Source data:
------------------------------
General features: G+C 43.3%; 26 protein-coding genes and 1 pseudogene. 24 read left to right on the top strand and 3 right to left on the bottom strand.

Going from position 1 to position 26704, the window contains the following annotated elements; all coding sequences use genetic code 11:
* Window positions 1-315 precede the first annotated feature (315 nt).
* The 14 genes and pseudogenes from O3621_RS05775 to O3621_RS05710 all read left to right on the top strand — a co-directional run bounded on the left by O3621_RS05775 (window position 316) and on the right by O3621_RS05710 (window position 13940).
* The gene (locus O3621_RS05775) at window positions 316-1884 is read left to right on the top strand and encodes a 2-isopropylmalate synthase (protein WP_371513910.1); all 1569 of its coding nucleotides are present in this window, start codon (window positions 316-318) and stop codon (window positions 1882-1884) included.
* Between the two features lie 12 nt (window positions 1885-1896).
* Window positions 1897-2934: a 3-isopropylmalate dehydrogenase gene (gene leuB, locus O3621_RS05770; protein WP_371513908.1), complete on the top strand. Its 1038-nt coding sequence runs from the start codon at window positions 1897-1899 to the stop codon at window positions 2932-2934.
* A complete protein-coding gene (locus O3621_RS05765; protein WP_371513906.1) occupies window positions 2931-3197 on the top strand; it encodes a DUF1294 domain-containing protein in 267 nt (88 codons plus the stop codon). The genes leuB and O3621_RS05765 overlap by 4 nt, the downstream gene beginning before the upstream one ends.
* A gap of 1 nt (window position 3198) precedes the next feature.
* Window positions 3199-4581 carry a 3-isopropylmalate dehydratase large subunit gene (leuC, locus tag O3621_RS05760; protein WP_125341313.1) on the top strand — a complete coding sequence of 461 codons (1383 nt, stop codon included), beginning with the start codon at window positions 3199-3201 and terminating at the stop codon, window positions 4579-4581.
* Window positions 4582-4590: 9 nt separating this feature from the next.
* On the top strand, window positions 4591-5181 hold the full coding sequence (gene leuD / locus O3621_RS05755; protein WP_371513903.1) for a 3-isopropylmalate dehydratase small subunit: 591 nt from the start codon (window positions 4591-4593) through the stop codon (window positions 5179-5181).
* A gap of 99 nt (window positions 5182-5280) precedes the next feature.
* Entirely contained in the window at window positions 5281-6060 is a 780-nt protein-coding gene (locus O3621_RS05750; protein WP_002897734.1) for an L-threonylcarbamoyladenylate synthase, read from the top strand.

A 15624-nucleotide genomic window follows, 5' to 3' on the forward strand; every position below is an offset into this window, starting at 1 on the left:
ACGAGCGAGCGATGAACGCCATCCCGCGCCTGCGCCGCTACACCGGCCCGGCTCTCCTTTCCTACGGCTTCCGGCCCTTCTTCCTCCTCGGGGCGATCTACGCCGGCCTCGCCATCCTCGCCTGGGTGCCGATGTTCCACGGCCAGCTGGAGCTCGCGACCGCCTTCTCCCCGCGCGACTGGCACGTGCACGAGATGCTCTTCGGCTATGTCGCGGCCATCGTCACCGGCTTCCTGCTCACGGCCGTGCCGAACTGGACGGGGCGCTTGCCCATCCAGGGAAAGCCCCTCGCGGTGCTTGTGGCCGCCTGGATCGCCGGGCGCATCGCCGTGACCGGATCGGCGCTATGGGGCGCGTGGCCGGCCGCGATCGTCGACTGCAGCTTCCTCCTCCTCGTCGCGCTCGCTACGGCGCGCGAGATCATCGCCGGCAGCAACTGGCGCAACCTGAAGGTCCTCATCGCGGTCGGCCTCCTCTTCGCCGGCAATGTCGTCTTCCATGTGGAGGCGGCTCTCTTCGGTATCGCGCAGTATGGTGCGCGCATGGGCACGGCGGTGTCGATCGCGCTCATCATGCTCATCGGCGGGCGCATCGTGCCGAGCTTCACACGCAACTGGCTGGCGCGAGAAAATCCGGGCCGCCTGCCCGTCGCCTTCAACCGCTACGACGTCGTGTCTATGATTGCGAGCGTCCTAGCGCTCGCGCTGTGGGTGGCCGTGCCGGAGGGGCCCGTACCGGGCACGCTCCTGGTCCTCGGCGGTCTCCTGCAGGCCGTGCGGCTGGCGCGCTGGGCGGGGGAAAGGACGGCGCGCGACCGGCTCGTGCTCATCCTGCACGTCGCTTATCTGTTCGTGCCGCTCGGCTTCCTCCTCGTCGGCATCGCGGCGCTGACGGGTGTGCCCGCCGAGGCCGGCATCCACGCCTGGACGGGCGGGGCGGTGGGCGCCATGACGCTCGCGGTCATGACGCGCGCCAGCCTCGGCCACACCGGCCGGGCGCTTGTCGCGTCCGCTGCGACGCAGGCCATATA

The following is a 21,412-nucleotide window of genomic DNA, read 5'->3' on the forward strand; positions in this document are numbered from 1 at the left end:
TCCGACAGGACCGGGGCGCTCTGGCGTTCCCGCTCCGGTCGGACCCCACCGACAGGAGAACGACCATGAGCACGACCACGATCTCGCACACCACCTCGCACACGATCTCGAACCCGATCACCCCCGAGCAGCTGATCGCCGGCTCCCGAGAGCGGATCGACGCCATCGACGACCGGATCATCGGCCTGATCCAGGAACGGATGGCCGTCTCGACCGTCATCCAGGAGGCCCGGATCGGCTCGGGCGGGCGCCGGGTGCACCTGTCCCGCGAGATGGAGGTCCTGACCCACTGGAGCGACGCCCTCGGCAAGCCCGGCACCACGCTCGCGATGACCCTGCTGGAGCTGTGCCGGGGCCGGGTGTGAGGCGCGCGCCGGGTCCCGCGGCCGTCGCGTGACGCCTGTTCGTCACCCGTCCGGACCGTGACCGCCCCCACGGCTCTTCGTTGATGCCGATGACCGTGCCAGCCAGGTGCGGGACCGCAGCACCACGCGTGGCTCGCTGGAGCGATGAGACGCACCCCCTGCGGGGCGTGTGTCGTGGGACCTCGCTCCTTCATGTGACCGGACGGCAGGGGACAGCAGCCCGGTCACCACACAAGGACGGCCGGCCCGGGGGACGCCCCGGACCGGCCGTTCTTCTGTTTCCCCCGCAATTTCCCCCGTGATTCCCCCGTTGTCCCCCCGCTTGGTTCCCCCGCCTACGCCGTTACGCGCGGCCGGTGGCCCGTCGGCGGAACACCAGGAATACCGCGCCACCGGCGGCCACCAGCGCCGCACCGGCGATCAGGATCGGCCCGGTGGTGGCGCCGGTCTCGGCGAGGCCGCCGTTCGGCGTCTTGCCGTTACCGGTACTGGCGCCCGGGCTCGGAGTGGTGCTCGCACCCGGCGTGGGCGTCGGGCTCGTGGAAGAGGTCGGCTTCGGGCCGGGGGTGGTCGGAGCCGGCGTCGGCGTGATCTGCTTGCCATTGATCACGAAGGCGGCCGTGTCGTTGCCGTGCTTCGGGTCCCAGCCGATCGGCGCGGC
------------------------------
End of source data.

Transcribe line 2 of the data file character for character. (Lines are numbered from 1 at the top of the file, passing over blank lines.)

Going from position 1 to position 26704, the window contains the following annotated elements; all coding sequences use genetic code 11: